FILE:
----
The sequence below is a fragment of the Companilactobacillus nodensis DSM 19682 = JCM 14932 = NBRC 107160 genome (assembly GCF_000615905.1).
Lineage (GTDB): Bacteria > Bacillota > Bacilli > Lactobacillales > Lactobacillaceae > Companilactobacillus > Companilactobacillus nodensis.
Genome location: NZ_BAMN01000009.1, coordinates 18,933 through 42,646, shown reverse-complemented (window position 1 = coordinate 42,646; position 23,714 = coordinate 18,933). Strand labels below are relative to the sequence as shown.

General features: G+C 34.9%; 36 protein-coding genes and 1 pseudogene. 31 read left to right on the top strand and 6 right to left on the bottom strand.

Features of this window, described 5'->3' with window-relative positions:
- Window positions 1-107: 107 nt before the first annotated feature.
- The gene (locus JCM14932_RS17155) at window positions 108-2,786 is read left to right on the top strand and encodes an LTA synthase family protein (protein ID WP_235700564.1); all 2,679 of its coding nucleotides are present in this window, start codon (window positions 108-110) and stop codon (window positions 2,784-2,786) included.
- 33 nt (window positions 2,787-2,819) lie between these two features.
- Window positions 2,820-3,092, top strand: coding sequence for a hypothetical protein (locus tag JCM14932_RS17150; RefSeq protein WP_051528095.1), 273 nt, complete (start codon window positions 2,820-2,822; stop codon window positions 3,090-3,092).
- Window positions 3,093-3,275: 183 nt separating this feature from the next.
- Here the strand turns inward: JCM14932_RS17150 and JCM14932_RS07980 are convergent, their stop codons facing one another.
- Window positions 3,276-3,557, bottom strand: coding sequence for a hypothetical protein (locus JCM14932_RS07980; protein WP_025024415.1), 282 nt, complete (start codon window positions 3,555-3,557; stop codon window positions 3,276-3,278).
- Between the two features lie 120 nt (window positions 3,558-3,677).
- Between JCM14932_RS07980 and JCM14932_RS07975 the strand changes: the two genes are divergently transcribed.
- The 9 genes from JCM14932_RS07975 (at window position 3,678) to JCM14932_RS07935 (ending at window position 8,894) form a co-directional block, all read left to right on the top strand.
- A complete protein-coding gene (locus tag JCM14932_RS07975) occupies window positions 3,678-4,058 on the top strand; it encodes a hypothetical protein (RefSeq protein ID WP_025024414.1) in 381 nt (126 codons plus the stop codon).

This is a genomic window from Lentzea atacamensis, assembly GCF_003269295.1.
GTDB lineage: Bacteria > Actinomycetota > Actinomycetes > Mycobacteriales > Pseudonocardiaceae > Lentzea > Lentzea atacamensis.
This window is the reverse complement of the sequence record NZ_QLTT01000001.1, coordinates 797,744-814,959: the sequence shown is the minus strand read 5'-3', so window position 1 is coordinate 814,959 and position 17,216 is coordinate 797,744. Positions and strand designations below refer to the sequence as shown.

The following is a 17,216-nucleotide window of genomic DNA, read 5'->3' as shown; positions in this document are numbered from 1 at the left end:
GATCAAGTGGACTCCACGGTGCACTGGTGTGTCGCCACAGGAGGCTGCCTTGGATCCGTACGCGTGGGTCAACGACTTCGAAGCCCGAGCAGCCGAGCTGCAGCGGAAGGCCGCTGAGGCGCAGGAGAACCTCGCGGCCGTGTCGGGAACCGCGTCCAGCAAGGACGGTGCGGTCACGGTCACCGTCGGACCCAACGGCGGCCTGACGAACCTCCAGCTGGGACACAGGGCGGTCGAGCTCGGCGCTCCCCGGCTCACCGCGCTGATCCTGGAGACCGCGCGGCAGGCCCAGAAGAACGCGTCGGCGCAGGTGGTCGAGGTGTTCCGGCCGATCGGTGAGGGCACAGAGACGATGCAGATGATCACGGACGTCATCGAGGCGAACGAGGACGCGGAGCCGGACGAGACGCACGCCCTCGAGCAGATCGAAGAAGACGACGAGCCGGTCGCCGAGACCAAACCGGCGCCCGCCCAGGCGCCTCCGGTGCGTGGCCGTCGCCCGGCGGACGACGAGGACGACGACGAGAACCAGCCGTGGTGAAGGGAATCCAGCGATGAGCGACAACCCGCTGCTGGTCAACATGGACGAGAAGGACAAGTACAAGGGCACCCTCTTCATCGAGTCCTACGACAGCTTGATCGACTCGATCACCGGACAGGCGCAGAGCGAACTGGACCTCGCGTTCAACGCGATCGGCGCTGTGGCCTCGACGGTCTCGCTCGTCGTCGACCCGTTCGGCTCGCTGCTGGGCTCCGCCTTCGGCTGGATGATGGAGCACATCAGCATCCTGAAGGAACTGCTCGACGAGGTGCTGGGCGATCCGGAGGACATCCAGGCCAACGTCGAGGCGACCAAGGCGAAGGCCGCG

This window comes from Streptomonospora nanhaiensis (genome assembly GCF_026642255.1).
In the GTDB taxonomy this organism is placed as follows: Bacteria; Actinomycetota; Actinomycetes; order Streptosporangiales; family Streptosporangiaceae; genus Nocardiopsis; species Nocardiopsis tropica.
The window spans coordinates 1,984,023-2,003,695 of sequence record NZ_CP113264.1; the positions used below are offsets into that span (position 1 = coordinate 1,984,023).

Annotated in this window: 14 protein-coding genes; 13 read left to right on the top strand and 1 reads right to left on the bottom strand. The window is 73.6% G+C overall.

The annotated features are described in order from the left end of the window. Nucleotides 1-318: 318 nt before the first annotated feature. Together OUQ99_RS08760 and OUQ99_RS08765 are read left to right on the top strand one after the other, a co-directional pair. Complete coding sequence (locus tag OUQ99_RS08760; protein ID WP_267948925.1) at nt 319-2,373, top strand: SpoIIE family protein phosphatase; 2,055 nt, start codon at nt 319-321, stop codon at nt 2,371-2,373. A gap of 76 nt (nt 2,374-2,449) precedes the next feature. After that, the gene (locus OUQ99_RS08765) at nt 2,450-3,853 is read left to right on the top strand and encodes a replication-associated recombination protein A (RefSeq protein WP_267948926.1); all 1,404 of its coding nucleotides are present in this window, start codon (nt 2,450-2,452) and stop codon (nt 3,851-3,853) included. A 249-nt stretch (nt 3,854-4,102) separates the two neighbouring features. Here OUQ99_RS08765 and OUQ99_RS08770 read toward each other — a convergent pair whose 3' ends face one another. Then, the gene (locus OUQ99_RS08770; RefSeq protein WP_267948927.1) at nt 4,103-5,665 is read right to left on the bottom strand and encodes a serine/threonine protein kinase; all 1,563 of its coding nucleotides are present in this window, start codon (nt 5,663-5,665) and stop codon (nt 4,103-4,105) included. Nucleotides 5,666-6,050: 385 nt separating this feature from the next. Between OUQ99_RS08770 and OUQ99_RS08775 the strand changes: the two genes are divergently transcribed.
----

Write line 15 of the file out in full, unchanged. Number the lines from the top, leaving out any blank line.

- The 9 genes from JCM14932_RS07975 (at window position 3,678) to JCM14932_RS07935 (ending at window position 8,894) form a co-directional block, all read left to right on the top strand.